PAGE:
The Ligature Marks On JonBenet's Neck...

Discussion in 'JonBenet Ramsey' started by SunnieRN, Aug 8, 2011.

  1. SunnieRN

    SunnieRN Active Member

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    I found this interesting. It was written by an author, not a ME or a LE officer, but describes the mark on JonBenet's neck, as occurring with hanging. Just thought I would post it, to see what you experts have to say!! I have always heard the mark was there due to strangulation by a 'soft' object first.

    hanging or strangulation:
    While accidental hanging is rare, and homicidal hanging is even rarer, hanging is the third most common form of suicide and accounts for 16% of all male, and 13% of all female suicides. Most people who commit suicide by hanging, jump from a chair or a ladder, choking to death slowly. Rarely is the neck broken. In order to break a neck, a drop of six feet or more is required, which rarely happens except in execution hanging.

    Hanging, whether done with rope, an electrical cord or a belt, always leaves an inverted V bruise, and is easy to tell from ligature strangulation (murder), which leaves a straight-line bruise. Hanging compresses the veins, but arterial blood flow continues, causing small bleeding sites on the lips, inside the mouth and on the eyelids. As with ligature strangulation, the face and neck are congested with blood and become dark red.

    Ligature strangulations are almost always homicide and the victims are almost always women. Often the murderer uses more force than necessary to kill the victim, causing deep bruises and abrasions around the neck. The victim will usually struggle, which results in damage to both the interior and exterior structures of the neck and throat.
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  3. DeeDee249

    DeeDee249 New Member

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    Don't confuse the description of the V-shaped bruise with the triangular red "abrasion" on JB's neck. They are different things. The straight-line bruise in the description above is the red ligature furrow we see in the photos. Coroner Meyer would have known the difference, and he described her circumferential red marks as a ligature strangulation. Whatever Mayer may or may not have noted in the report, he had no reason to state a hanging was a strangulation.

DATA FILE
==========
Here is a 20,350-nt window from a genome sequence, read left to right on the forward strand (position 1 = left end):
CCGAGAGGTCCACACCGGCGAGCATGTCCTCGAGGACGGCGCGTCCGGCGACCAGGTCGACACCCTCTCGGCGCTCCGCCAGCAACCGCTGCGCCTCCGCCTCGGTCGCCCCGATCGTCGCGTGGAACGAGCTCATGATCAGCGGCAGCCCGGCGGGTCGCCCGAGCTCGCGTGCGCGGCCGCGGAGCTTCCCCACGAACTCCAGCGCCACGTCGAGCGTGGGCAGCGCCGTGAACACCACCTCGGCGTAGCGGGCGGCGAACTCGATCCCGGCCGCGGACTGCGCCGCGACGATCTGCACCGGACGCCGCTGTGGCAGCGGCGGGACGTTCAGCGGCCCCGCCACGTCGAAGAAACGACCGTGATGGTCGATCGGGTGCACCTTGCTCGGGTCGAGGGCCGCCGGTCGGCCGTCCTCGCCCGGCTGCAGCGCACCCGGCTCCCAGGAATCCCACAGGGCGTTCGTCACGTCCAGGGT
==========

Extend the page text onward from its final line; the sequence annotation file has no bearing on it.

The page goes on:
The V-shaped bruise would look like this: instead of the red furrow around her neck, it would be pulled up obviously higher under her chin, sloping around in an obvious angle around the back of her neck. It would look very different than the marks on JB's neck. There would not really be a deep furrow, as the weight of a body pulls downward and in some places the ligature would not dig into the flesh at all, digging in only on back of the neck and a bit on the sides, if at all.
    JB's ligature furrows were deep, and the deepest was in the FRONT of her throat, with less towards the back of the neck, as in the process of strangulation, the cord may not even be in contact with the skin at some point. This is exactly the opposite from how marks from a hanging would appear. In a hanging, there may even be a considerable gap (depending on the noose) where the ligature does not touch the flesh at all at some point. If the head lolls to the side, the gap may appear at the opposite side. If the head lolls forward. the gap may be at the bak of the neck.
    To me, as I look at the autopsy photos, the ligature was pulled from behind as she lay on her stomach, but was wrapped more than once, which produced the circumferential ring around her neck. As we know, this wasn't a real working garrote. It was simply a long cord wrapped around her neck and pulled hard enough to strangle an already-dying child. There was no protruding tongue, nor swelling of the head or face. Had she been choked to death, this would likely have been seen. It is like she was unconscious already, which I believe she was. The autopsy noted a lack of interior damage to the structures of the neck and an intact hyoid bone. In this article, it does state that there us usually evidence of a struggle. With JB, there was NO evidence of a struggle, a curious thing unless you accept that she was already unconscious.
    If you look at the photo closely, you'll see that at least one of the ligature marks is WHITE, NOT RED- an indication it was made after death during the earliest unfixed stages of livor mortis, which is the blanching stage, Pressure anywhere after death during the blanching stage will result in the now-still blood being pushed out from under the pressure point, and as it is beginning to gel, it does not flow back into the space, making the white mark. In a LIVE person, the blood will flow immediately back in when pressure is removed, and anyone can try this on themselves. It works best on the lower legs.

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